The defendant offered evidence that he was cut above the eye, bruised and swollen on the face, and one of his hands was badly swollen, and that his broken glasses were found near the body of the deceased. He introduced two X-ray pictures of his fingers, made by Dr. Durham, a dentist, who testified that he knew little about X-ray pictures, but that to him they indicated broken bones. Dr. Bayne testified for the defendant, that neither of the X-rays showed any bone fracture, and that he told the defendant that he thought his hand was not hurt badly, although it was swollen a little. Oscar Phillips testified that on the night of November 9, 1937, about 9:30 or 10 o'clock, the defendant came to him in front of Cannon's drugstore and requested him to go down to Griggs' house, saying somebody had some liquor there; that he did not go with the defendant; and that all he had heard of the reputation of the deceased for violence was that he had a fight and whipped a fellow, and in view of this he would say that the character of the deceased for violence was bad. Sheriff Persons testified that the defendant was bleeding over the eye on the night of the homicide, and that the next morning his eye, cheek, forehead, and thumb were swollen. He identified a chisel which he found on top of his safe when requested by the son of the defendant to look there, and testified that he did not know the piece of iron was on the safe until told two or three days after the last trial of the defendant; and that he could smell whiskey on the defendant on the night of the homicide, but he was not staggering.

The defendant in his statement said that on the night of the homicide he had the deceased and Griggs under suspicion of being bootleggers, and watched them until 6 or 7 o'clock; that it was reported to him that there was a roughhouse at the Griggs house, and he went down there and found everything quiet, and went back home; that later in the night he went down there, and asked Oscar Phillips to go with him, but he could not go because of other engagements; that he was a constable, and went by himself unless he was with the sheriff or some other officer; that as he approached the Griggs house Perdue came out with a quart of whisky in his band; that he caught Perdue by his belt, put the whisky in his pocket, and told Perdue that he would have to take him and the whisky; that Perdue was not dragging but walking the defendant back to the house; that he was stronger, younger, and larger than the defendant, and when defendant saw that Perdue would not let him go and defendant would not let him go, Perdue picked up a piece of iron and knocked him down, hitting him over the eye, defendant throwing up his hands, and in this way his thumb was broken; that defendant had his gun on his side, and shot three times low, and the legs of Perdue sugged, and he turned as if to leave, and then turned to come back, and defendant shot twice; that defendant was almost unconscious, but the fall when he was knocked down caused him to regain consciousness enough to defend himself; that there was no cursing, except that Perdue said, 'Damn your soul, I'll kill you before I go;' that when Mr. and Mrs. Griggs came up, she said, 'Mr. Roberts, what's the trouble? Have you killed Perdue?' and defendant said, 'I suppose so. He tried to kill me;' that Perdue dropped the iron with which he hit the defendant and defendant stuck it in his hip-pocket, and put it on the safe in the sheriff's office. The defendant described his bruised and swollen condition resulting from blows delivered by the deceased. There was evidence that while in the defendant's home on the afternoon before the homicide Perdue was intoxicated and used profanity in the presence of the defendant's daughter; and that on a previous trial the defendant said that Perdue hit him with something, but that he did not know what it was. A daughter of the defendant testified that when Perdue came and knocked on the door at her home on the night of the homicide, she went to the door and saw him putting something in his pocket about the size of the chisel referred to above. This chisel was introduced in evidence.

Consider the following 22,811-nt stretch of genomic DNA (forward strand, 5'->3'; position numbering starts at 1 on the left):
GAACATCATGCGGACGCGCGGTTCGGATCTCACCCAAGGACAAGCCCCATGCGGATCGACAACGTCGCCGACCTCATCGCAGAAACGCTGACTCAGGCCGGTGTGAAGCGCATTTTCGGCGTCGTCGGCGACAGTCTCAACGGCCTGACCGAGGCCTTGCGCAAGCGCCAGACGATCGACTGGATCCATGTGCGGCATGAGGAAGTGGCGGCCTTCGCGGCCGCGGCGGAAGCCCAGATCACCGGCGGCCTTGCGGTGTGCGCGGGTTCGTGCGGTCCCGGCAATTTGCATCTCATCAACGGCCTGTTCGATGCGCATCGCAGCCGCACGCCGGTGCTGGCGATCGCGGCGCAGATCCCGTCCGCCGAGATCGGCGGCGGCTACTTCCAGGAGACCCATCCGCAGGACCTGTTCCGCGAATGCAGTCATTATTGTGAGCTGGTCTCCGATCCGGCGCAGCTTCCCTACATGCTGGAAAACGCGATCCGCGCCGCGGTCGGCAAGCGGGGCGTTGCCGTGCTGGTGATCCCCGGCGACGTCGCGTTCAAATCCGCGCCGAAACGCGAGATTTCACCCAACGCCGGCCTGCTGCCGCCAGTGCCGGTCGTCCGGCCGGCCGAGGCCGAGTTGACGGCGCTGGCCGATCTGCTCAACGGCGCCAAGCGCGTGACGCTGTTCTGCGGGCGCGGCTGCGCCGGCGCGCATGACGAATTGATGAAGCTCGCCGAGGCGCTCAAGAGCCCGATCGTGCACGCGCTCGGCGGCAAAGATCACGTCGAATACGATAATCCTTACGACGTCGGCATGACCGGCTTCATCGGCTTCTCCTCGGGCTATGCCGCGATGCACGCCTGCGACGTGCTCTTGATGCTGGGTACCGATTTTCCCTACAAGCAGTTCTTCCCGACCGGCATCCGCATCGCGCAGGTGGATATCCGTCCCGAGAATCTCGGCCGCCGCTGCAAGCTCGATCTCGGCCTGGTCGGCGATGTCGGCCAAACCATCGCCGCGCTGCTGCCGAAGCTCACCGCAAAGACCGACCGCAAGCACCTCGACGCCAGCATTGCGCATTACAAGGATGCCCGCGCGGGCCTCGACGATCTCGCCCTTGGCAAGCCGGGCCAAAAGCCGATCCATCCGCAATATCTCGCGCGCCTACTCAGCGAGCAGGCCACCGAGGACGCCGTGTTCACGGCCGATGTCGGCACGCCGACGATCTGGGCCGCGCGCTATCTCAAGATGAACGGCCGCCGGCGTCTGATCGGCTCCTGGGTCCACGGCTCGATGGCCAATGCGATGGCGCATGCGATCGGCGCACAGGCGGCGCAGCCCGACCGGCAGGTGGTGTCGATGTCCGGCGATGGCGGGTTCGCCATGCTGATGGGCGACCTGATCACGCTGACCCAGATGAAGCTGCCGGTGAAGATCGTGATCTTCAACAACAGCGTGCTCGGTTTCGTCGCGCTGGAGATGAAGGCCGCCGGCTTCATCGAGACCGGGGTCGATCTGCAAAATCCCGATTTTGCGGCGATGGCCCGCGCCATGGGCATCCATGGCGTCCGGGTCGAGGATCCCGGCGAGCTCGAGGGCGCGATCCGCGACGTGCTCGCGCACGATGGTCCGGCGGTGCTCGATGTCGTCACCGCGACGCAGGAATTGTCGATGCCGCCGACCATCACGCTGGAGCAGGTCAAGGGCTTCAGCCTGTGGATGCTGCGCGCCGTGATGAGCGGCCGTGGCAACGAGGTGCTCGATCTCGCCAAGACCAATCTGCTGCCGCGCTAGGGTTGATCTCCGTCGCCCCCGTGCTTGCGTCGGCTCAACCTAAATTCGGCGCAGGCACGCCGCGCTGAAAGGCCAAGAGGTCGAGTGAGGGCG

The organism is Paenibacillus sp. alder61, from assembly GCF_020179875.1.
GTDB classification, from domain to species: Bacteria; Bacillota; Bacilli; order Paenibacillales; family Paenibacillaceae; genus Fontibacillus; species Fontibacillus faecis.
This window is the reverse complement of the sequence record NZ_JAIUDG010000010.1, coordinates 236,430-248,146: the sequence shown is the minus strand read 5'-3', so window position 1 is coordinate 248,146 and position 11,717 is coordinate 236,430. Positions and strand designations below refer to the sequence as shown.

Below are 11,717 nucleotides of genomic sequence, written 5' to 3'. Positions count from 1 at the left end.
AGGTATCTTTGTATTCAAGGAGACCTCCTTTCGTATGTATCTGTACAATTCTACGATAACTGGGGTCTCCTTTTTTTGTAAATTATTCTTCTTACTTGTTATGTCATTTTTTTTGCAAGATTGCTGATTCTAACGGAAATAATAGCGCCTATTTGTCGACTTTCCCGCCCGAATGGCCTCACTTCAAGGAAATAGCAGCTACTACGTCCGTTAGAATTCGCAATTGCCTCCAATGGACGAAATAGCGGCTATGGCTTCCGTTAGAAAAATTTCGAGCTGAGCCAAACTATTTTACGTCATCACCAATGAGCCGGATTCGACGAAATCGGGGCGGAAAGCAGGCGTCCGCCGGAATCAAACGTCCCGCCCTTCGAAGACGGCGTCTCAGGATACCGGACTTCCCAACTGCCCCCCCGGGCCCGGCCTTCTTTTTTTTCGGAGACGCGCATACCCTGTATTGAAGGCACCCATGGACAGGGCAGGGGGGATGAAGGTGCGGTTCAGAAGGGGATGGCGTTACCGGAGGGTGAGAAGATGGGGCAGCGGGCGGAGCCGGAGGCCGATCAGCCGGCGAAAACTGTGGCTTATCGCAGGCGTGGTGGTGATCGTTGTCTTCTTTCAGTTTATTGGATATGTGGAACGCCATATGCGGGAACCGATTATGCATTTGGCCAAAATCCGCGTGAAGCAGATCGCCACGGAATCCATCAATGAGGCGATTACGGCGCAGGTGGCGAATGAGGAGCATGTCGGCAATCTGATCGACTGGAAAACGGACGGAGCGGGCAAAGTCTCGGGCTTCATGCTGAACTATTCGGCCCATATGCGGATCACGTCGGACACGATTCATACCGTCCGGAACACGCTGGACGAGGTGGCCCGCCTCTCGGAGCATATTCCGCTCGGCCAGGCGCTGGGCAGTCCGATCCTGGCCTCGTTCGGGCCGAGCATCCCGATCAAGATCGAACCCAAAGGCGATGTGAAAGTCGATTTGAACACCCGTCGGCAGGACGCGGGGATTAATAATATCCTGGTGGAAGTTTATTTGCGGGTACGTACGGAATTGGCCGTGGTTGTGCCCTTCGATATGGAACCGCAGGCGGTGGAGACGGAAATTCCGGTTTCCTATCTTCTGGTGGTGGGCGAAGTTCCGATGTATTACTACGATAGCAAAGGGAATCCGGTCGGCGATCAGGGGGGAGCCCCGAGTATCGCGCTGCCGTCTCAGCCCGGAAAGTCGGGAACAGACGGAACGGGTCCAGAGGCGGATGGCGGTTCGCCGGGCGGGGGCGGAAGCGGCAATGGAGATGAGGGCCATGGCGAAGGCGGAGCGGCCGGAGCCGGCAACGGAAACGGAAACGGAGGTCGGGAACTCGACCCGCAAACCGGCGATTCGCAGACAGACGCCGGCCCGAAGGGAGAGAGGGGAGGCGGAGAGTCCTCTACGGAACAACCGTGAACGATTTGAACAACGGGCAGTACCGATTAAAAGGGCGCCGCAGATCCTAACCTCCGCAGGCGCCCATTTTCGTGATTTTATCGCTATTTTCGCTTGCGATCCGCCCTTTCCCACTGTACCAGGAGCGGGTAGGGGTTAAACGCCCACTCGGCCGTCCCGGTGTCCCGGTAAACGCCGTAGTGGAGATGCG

D. D. Veal, of Eatonton, and Sydney H. Baynes, of Monticello, for plaintiff in error.

C. S. Baldwin, Jr., Sol. Gen., of Madison, Ellis G. Arnall, Atty. Gen., and Emil J. Clower and Herschel E. Smith, Asst. Attys. Gen., for the State.


1. Grounds 1 and 2 of the amendment to the motion for a new trial complain because the...